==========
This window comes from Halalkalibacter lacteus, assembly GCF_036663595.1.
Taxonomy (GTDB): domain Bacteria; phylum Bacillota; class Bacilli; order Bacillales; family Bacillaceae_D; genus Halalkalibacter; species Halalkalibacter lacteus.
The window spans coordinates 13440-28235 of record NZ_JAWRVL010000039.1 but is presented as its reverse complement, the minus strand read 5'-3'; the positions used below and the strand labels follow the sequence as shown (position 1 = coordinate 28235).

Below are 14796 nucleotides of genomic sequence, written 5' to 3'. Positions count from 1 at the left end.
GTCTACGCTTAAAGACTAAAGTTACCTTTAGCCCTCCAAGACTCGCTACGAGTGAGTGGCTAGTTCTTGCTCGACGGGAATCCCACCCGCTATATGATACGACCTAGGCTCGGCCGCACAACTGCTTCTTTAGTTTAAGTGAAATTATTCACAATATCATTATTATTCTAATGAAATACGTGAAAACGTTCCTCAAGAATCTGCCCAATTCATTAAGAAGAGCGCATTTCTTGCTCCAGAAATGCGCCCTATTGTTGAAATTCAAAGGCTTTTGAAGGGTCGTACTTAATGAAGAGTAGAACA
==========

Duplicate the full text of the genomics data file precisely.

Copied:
This window comes from Halalkalibacter lacteus, assembly GCF_036663595.1.
Taxonomy (GTDB): domain Bacteria; phylum Bacillota; class Bacilli; order Bacillales; family Bacillaceae_D; genus Halalkalibacter; species Halalkalibacter lacteus.
The window spans coordinates 13440-28235 of record NZ_JAWRVL010000039.1 but is presented as its reverse complement, the minus strand read 5'-3'; the positions used below and the strand labels follow the sequence as shown (position 1 = coordinate 28235).

Below are 14796 nucleotides of genomic sequence, written 5' to 3'. Positions count from 1 at the left end.
GTCTACGCTTAAAGACTAAAGTTACCTTTAGCCCTCCAAGACTCGCTACGAGTGAGTGGCTAGTTCTTGCTCGACGGGAATCCCACCCGCTATATGATACGACCTAGGCTCGGCCGCACAACTGCTTCTTTAGTTTAAGTGAAATTATTCACAATATCATTATTATTCTAATGAAATACGTGAAAACGTTCCTCAAGAATCTGCCCAATTCATTAAGAAGAGCGCATTTCTTGCTCCAGAAATGCGCCCTATTGTTGAAATTCAAAGGCTTTTGAAGGGTCGTACTTAATGAAGAGTAGAACA